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Lemon Fried Chicken with Tart Salad Topping
Yield: 4 to 5 servings
“Why on this night do we dip twice, and on other nights, we dip only once?” asks the youngest child as part of the Four Questions at the seder, seeking an explanation of the mysteries encoded in the ritual Passover meal.
And the head of the family answers that on this night we dip bitter herbs into haroset to remind us of the mortar the Jews used to build Pharaoh’s cities and the bitterness they suffered. We dip vegetables in salt water or vinegar to commemorate both the joy of spring and the tears of the Jewish slaves.
But when did we dip once? In ancient times, when the diet of the Jews comprised mainly bread--and heavy bread at that, often made from barley or other coarse grains--they dipped the bread in vinegar, onions, or bitter herbs (the maror of the seder plate) to make the leaden starch more palatable and more digestible.
Arugula was then collected wild by the poor. Purslane--a lemony-flavored, small-leafed green currently gracing mesclun salads--and cress were gathered and later cultivated by Jewish farmers. Jews dipped rough bread into the sharp greens or combined them into a sandwich. (In some Haggadahs, Ashkenazi Jews, unfamiliar with this erstwhile Mediterranean custom of dunking, have changed the question to “. . . and on other nights, we dip not at all?”)
“Lo, this is the bread of affliction,” the Haggadah refers to the matzoh. And after a few days of the coarse, unleavened bread in every guise imaginable, we too, like the ancients, need spring’s sharp greens coursing through systems now sluggish and logy.
In this adaptation of a popular Milanese dish, we reenact the dipping one more time: the crisp, matzoh meal-coated chicken is dipped into a salad of tart greens, tomato, and onion.
For the Cutlets
2 large garlic cloves, peeled and crushed
3 tablespoons fresh lemon juice
1/4 cup olive oil, for frying, plus 1 teaspoon
About 1 1/2 teaspoons salt
About 1/4 teaspoon freshly ground black pepper
1 3/4 to 2 pounds skinless, boneless chicken cutlets, trimmed of fat and gristle and pounded lightly to a uniform thickness
2 large eggs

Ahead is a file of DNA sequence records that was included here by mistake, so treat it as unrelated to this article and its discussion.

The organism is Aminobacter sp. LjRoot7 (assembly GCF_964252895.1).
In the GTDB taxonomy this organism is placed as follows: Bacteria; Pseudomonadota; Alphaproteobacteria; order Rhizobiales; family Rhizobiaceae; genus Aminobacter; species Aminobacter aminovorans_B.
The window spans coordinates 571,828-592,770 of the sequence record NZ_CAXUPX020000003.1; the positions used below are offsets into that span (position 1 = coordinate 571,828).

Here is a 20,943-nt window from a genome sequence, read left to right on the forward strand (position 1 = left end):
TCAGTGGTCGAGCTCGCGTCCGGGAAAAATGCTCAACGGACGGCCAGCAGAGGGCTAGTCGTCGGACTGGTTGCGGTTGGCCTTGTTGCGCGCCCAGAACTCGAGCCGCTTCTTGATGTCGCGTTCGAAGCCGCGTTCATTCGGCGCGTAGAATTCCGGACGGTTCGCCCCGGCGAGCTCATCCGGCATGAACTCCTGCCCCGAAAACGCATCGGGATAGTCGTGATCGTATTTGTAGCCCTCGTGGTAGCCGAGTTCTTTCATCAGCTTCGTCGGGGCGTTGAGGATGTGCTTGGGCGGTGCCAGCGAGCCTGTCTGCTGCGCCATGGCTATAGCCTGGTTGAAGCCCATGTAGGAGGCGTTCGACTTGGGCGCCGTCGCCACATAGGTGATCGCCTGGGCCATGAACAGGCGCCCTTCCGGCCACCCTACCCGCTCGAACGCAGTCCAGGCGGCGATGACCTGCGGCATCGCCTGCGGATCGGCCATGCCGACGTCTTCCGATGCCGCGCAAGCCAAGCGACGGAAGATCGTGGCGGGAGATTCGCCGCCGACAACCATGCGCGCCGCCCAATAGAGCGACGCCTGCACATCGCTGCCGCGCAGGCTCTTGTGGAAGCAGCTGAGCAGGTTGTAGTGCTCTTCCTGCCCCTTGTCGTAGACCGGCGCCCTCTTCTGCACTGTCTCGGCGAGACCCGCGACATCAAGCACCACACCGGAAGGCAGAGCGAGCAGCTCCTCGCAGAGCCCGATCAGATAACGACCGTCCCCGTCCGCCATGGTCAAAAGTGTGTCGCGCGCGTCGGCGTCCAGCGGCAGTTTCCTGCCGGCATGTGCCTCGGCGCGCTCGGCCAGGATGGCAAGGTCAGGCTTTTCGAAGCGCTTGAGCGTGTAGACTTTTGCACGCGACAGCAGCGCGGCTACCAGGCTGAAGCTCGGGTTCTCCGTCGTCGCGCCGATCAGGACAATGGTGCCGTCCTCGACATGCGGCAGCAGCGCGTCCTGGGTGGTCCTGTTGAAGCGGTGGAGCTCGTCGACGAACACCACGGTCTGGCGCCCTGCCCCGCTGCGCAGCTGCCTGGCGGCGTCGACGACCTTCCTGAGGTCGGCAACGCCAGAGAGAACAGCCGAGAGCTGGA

1 cup matzoh meal, seasoned to taste with salt and pepper
1 tablespoon grated lemon zest
For the Salad
1/2 pound ripe tomatoes, diced (1 cup)
3/4 cup finely chopped onion
2 tablespoons fine-quality extra virgin olive oil
1 tablespoon fresh lemon juice
1 teaspoon dried oregano
Salt and freshly ground black pepper
2 cups sharp salad greens (such as arugula, watercress, endive, radicchio, sorrel, flat-leaf parsley, or purslane, or, preferably, a mixture of these), washed, dried, and torn into bite-size pieces
Accompaniment: lemon wedges
Prepare the cutlets: In a large bowl, blend together the garlic, lemon juice, 1 teaspoon olive oil, salt, and pepper. Add the chicken, toss to coat thoroughly with the mixture, and refrigerate to marinate, covered, for 1 to 2 hours. Or marinate in a resealable plastic bag. Turn the chicken occasionally in the marinade to ensure even flavoring.
Beat the eggs well in a wide shallow bowl or pie pan. Stir together the matzoh meal and lemon zest and spread on a large sheet of wax paper or a plate. Taking one cutlet at a time, dip it into the beaten egg, coating well on both sides. Let the excess egg drip back into the bowl. Dredge the cutlets on both sides in the matzoh meal mixture. To prevent loose crumbs from falling off and burning in the hot oil, pat the cutlets firmly on each side so the matzoh meal adheres, then place them on a rack and let stand for about 15 minutes to set the coating.
Heat the 1/4 cup olive oil in a 10- to 12-inch heavy sauté pan or skillet over medium-high heat until hot but not smoking. Add the cutlets (in batches, if necessary, to avoid crowding the pan), and sauté them for about 2 minutes on each side, until golden and cooked through.
Transfer the cutlets as they are done to a paper towel--lined baking sheet to absorb excess oil, keeping them warm, if necessary, in a 200 degree F oven, until the rest are done.
Prepare the salad: In a bowl, combine the tomato, onions, olive oil, lemon juice, oregano, and salt and pepper to taste. Add the greens and toss well.
Serve the cutlets topped with the salad, accompanied by the lemon wedges.
Cook’s Note: Divide the seasoned matzoh meal in half. When the first half becomes ragged with little clumps of egg from dredging the cutlets, replace with the reserved fresh half.